I’ve been getting a few emails from folks asking about updates on the Cottage Food Bill that has gone into effect the first of the year.

Here’s a recent article from Business Week

California’s Newest Business Craze: Homemade Food

Granola makers, homemade vinegar producers, and other foodies in California have cause to rejoice today. As of Jan. 1, a new state law allows people who make food at home to sell it to restaurants and grocery stores.

Leave it to California to upend decades of public health consensus that food businesses need commercial licenses to ensure their food is safe and free of harmful contaminants. The California Homemade Food Act creates a new category of food production called a “cottage food operation.”

Read full article


It took awhile, but the City of Pasadena is ready to take applications along with a  “temporary fee” (waiting approval from City Council)


1. Home Occupation License
2. Apply for class A or B

Class A no kitchen inspection for those who sell directly to consumer at an event , farmers market or at your home.  Fee right now is $65/yr as an arrangement with LA county fees

Class B requires kitchen inspection sell to restaurants or other businesses.  Fee $129/yr

(we’ve gone an extra step further and have taken the CA Food Handlers course)

:: Resources ::

Cottage Food Operations

Cottage Food Law

Creating Your California Cottage Food Business – helpful city to city links

Cottage Food Law Update  State by State


Show of hands, how many of you have gotten your Cottage Food permit?


  1. c says:

    So does you new law only allow for value added items or could fresh fruits and veggies also be included?

  2. Victoria says:

    Hello! I haven’t gotten mine as of yet, but I am thinking about it. I live in an unincorporated area of Riverside County and as per usual, they make everything more difficult and more expensive than it needs to be. Our Class A license will cost $72.50 and a Class B will cost $290 per year. Ouch, that is a lot. So we have to crunch some numbers to see which way would be better for us to go. We have shops that would sell our items, but I am having difficulty finding canning jars for a reasonable wholesale price. So selling to shops may not be feasible. Plus we now have to buy a business license from the county, plus one from each city we sell in. This adds up to a lot of money.

    On a side note though, I am wondering about the teas you hold and how you have gotten by without the cottage food bill permits up until now. I am very interested in doing something like this in my home as I play the harp and live in a 1946 cottage. I have loads of ideas for a venture like this, but don’t know how to go about it. Your teas look wonderful and I was curious how you were doing them. I am worried about zoning and so forth as well. I am zoned commercial, but that wont keep people from calling code enforcement on me. Perhaps having people in for tea is no different than having a private party? Anyway, I would appreciate any info you can give me on the teas. Thanks.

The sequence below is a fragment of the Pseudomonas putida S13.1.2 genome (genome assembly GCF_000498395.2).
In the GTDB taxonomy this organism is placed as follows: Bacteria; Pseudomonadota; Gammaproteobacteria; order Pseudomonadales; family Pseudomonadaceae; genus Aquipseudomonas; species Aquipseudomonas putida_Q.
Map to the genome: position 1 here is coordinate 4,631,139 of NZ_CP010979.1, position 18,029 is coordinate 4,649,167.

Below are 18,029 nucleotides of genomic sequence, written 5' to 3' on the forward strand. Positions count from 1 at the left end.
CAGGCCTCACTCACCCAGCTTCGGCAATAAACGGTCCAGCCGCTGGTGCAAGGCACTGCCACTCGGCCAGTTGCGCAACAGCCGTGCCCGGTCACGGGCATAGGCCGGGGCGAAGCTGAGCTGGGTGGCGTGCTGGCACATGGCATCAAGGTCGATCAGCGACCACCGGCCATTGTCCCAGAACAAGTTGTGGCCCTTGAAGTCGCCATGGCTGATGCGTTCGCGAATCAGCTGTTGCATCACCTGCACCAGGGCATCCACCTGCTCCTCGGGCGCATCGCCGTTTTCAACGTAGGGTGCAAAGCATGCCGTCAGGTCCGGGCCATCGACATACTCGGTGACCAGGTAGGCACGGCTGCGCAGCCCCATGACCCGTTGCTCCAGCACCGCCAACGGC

3. Girl Money says:

    “Leave it to California to upend decades of public health consensus that food businesses need commercial licenses to ensure their food is safe and free of harmful contaminants.”

    Ahem… nice try. Now, let’s focus for a minute.

    The above statement would infer that the (expensive) commercial license ensures food is safe and free of harmful contaminants. Was this written by someone already possessing such a license? Might they be feeling a bit threatened? A bit miffed because someone with superior offerings now has access to their clientele?

    I’ve got some absolutely shocking news for you… I’ve personally worked at two establishments possessing such a license, with health inspection grades of “A” proudly displayed on their walls. After seeing their kitchens on a non-inspection day, I ate AT HOME. My hubby installed fire systems in expensive restaurants all over a metropolitan area which shall remain anonymous, and we knew which ones to avoid — and there were many. A food service company supplying the restaurants where I worked would deliver items that obviously had been used as a restroom in their warehouse by something with big ears, whiskers and a long tail.

    Carry on, cottage food pioneers… you’re not only making scrumptious treats, you’re making waves in a formerly very exclusive pond. Rejoice when you get splashed!

  4. Anya says:

    I live in unincorporated Riverside county, the level of testing I’m having to have done is properly making me a wee bit nuts. I have a private well and you can no longer simply pay the county to have water tests run, frequency of testing required is every 3 months, and the guidelines for the “approved” testing is equating for me to $300 a month, regardless of reverse osmosis an UV filters. My water as a result will always be cleaner than city water, yet someone in the city doesn’t have to be tested….. I do wonder how they are so sure the water in the city stays clean in old, rupturing municipal pipes and homes…. those with a simple swivel faucet have a higher chance of contamination than my water does. The rules still need a lot of work. Regardless of that issue I’m glad I stumbled upon your blog.

    I just began my quest for a cottage foods business last month. Its nice that there is finally a way to get a foot in the food production door without an unobtainable loan or massive investment I can’t afford. I moved out of the city to do what you’re doing since I was in the market to purchase a home anyway, and was urban farming a rental with a rather grumpy landlord. Thanks for being so inspiring, if you can do what you’re doing there, my 5 acre project homestead and bakery should honestly be easy.

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